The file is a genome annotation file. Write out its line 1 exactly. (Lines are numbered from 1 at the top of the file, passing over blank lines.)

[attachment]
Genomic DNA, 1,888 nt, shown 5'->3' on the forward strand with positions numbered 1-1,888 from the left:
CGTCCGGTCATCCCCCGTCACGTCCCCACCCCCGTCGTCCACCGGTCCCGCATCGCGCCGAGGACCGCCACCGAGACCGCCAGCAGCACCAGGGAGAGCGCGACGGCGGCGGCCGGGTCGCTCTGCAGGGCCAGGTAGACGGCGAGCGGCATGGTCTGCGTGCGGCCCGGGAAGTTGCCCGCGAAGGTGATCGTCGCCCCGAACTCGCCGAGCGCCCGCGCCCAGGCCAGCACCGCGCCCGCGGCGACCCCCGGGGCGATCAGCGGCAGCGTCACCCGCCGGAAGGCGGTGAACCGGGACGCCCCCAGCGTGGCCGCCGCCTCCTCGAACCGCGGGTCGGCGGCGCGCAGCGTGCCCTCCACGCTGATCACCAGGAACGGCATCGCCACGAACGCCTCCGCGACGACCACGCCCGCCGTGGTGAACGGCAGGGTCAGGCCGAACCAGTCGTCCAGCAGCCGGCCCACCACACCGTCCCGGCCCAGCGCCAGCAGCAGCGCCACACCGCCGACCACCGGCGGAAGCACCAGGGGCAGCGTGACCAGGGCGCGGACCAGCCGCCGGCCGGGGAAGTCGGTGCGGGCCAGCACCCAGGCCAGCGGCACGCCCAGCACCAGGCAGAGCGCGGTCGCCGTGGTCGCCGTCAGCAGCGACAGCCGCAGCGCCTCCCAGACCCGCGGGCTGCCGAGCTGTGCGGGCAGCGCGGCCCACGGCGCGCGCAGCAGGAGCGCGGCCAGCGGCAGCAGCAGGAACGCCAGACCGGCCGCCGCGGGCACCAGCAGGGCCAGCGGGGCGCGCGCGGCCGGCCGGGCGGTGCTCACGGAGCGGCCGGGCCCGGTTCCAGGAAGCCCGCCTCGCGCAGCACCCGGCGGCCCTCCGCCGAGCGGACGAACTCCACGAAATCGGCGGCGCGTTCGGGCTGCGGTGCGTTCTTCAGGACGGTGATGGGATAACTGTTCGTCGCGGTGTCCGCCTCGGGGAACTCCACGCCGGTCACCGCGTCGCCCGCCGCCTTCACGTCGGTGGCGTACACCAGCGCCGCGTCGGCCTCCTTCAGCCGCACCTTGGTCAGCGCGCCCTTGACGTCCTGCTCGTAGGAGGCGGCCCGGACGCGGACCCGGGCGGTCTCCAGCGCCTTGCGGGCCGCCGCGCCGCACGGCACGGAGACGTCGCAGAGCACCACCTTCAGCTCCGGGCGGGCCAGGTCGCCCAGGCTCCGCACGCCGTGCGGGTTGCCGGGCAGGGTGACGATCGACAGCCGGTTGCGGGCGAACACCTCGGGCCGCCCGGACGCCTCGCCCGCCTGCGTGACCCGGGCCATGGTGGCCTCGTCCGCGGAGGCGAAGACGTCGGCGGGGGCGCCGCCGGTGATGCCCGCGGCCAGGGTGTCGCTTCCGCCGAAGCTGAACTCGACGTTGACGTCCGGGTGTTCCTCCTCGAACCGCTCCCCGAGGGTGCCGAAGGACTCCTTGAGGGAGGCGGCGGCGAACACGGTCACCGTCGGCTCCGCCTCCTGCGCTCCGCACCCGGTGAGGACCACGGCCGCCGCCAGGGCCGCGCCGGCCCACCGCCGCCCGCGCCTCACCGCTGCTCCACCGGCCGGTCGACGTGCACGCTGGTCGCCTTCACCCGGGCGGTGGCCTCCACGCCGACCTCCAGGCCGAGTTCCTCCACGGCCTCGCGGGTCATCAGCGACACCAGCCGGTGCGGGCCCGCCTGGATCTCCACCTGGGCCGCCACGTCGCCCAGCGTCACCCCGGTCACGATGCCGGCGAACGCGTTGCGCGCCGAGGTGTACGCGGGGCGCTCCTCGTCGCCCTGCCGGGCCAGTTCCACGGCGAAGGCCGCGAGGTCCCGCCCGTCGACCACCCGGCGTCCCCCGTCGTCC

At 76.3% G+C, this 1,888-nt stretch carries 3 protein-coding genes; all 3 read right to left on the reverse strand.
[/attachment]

Genomic DNA, 1,888 nt, shown 5'->3' on the forward strand with positions numbered 1-1,888 from the left: